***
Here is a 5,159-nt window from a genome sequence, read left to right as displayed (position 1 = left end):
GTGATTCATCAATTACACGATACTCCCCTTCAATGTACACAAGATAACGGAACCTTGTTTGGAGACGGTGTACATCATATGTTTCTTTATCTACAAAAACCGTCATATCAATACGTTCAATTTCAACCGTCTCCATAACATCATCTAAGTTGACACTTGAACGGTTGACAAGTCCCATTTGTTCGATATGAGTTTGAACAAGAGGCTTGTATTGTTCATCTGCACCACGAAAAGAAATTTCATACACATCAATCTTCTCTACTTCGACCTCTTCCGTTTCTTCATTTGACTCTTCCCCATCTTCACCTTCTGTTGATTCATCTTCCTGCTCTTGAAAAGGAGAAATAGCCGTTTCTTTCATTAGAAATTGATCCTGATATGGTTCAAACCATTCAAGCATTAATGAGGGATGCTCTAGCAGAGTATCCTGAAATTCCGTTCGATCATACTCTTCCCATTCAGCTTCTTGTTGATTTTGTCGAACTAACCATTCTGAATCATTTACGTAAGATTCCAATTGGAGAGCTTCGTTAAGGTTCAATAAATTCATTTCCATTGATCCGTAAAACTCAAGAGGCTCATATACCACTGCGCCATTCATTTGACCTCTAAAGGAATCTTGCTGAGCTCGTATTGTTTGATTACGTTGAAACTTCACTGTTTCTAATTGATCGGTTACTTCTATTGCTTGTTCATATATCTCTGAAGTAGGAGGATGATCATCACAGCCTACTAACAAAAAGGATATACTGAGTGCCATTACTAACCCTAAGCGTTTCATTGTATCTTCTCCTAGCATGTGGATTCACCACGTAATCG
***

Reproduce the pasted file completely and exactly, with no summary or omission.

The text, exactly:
Here is a 5,159-nt window from a genome sequence, read left to right as displayed (position 1 = left end):
GTGATTCATCAATTACACGATACTCCCCTTCAATGTACACAAGATAACGGAACCTTGTTTGGAGACGGTGTACATCATATGTTTCTTTATCTACAAAAACCGTCATATCAATACGTTCAATTTCAACCGTCTCCATAACATCATCTAAGTTGACACTTGAACGGTTGACAAGTCCCATTTGTTCGATATGAGTTTGAACAAGAGGCTTGTATTGTTCATCTGCACCACGAAAAGAAATTTCATACACATCAATCTTCTCTACTTCGACCTCTTCCGTTTCTTCATTTGACTCTTCCCCATCTTCACCTTCTGTTGATTCATCTTCCTGCTCTTGAAAAGGAGAAATAGCCGTTTCTTTCATTAGAAATTGATCCTGATATGGTTCAAACCATTCAAGCATTAATGAGGGATGCTCTAGCAGAGTATCCTGAAATTCCGTTCGATCATACTCTTCCCATTCAGCTTCTTGTTGATTTTGTCGAACTAACCATTCTGAATCATTTACGTAAGATTCCAATTGGAGAGCTTCGTTAAGGTTCAATAAATTCATTTCCATTGATCCGTAAAACTCAAGAGGCTCATATACCACTGCGCCATTCATTTGACCTCTAAAGGAATCTTGCTGAGCTCGTATTGTTTGATTACGTTGAAACTTCACTGTTTCTAATTGATCGGTTACTTCTATTGCTTGTTCATATATCTCTGAAGTAGGAGGATGATCATCACAGCCTACTAACAAAAAGGATATACTGAGTGCCATTACTAACCCTAAGCGTTTCATTGTATCTTCTCCTAGCATGTGGATTCACCACGTAATCG